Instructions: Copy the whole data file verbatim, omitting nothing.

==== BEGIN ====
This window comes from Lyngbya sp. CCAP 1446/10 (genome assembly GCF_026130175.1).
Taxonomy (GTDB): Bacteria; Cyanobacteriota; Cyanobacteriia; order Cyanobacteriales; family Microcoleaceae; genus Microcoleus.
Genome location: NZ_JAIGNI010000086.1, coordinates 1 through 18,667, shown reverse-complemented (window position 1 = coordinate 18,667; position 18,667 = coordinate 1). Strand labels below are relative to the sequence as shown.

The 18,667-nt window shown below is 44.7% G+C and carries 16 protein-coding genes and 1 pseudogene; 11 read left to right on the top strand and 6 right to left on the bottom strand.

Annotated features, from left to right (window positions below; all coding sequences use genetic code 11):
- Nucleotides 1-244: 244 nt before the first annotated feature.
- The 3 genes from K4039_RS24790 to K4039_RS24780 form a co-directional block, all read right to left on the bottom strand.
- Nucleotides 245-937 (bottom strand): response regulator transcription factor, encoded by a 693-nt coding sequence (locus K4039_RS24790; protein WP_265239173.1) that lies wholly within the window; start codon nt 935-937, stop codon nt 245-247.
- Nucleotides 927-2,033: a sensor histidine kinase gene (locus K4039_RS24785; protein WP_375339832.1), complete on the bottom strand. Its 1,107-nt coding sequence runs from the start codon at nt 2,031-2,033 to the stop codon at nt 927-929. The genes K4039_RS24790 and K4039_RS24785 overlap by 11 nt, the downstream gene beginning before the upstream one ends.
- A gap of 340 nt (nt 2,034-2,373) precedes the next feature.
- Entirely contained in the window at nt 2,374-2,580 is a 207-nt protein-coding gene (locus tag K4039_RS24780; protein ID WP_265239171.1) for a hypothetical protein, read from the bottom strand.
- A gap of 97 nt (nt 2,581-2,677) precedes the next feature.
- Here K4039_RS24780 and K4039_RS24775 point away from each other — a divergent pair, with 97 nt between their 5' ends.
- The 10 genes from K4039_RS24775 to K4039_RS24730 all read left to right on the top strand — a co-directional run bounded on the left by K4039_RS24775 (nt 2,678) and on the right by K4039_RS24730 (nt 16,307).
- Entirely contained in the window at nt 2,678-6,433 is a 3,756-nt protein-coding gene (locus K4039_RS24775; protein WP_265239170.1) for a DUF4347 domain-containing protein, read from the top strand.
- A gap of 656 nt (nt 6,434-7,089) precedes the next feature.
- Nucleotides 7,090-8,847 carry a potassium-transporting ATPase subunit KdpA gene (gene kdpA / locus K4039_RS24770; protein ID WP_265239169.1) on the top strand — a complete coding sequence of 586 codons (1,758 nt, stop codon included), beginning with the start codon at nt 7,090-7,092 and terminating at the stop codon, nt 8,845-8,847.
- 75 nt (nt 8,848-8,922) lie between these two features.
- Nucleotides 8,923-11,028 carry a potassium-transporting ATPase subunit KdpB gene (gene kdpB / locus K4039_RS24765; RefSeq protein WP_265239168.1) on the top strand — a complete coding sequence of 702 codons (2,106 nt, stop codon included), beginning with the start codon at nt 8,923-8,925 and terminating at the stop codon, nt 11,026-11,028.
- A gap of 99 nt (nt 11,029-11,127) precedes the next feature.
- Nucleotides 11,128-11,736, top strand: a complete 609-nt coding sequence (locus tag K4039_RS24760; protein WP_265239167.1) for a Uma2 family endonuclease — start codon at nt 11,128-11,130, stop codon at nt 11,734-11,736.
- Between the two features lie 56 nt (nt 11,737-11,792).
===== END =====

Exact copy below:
This window comes from Lyngbya sp. CCAP 1446/10 (genome assembly GCF_026130175.1).
Taxonomy (GTDB): Bacteria; Cyanobacteriota; Cyanobacteriia; order Cyanobacteriales; family Microcoleaceae; genus Microcoleus.
Genome location: NZ_JAIGNI010000086.1, coordinates 1 through 18,667, shown reverse-complemented (window position 1 = coordinate 18,667; position 18,667 = coordinate 1). Strand labels below are relative to the sequence as shown.

The 18,667-nt window shown below is 44.7% G+C and carries 16 protein-coding genes and 1 pseudogene; 11 read left to right on the top strand and 6 right to left on the bottom strand.

Annotated features, from left to right (window positions below; all coding sequences use genetic code 11):
- Nucleotides 1-244: 244 nt before the first annotated feature.
- The 3 genes from K4039_RS24790 to K4039_RS24780 form a co-directional block, all read right to left on the bottom strand.
- Nucleotides 245-937 (bottom strand): response regulator transcription factor, encoded by a 693-nt coding sequence (locus K4039_RS24790; protein WP_265239173.1) that lies wholly within the window; start codon nt 935-937, stop codon nt 245-247.
- Nucleotides 927-2,033: a sensor histidine kinase gene (locus K4039_RS24785; protein WP_375339832.1), complete on the bottom strand. Its 1,107-nt coding sequence runs from the start codon at nt 2,031-2,033 to the stop codon at nt 927-929. The genes K4039_RS24790 and K4039_RS24785 overlap by 11 nt, the downstream gene beginning before the upstream one ends.
- A gap of 340 nt (nt 2,034-2,373) precedes the next feature.
- Entirely contained in the window at nt 2,374-2,580 is a 207-nt protein-coding gene (locus tag K4039_RS24780; protein ID WP_265239171.1) for a hypothetical protein, read from the bottom strand.
- A gap of 97 nt (nt 2,581-2,677) precedes the next feature.
- Here K4039_RS24780 and K4039_RS24775 point away from each other — a divergent pair, with 97 nt between their 5' ends.
- The 10 genes from K4039_RS24775 to K4039_RS24730 all read left to right on the top strand — a co-directional run bounded on the left by K4039_RS24775 (nt 2,678) and on the right by K4039_RS24730 (nt 16,307).
- Entirely contained in the window at nt 2,678-6,433 is a 3,756-nt protein-coding gene (locus K4039_RS24775; protein WP_265239170.1) for a DUF4347 domain-containing protein, read from the top strand.
- A gap of 656 nt (nt 6,434-7,089) precedes the next feature.
- Nucleotides 7,090-8,847 carry a potassium-transporting ATPase subunit KdpA gene (gene kdpA / locus K4039_RS24770; protein ID WP_265239169.1) on the top strand — a complete coding sequence of 586 codons (1,758 nt, stop codon included), beginning with the start codon at nt 7,090-7,092 and terminating at the stop codon, nt 8,845-8,847.
- 75 nt (nt 8,848-8,922) lie between these two features.
- Nucleotides 8,923-11,028 carry a potassium-transporting ATPase subunit KdpB gene (gene kdpB / locus K4039_RS24765; RefSeq protein WP_265239168.1) on the top strand — a complete coding sequence of 702 codons (2,106 nt, stop codon included), beginning with the start codon at nt 8,923-8,925 and terminating at the stop codon, nt 11,026-11,028.
- A gap of 99 nt (nt 11,029-11,127) precedes the next feature.
- Nucleotides 11,128-11,736, top strand: a complete 609-nt coding sequence (locus tag K4039_RS24760; protein WP_265239167.1) for a Uma2 family endonuclease — start codon at nt 11,128-11,130, stop codon at nt 11,734-11,736.
- Between the two features lie 56 nt (nt 11,737-11,792).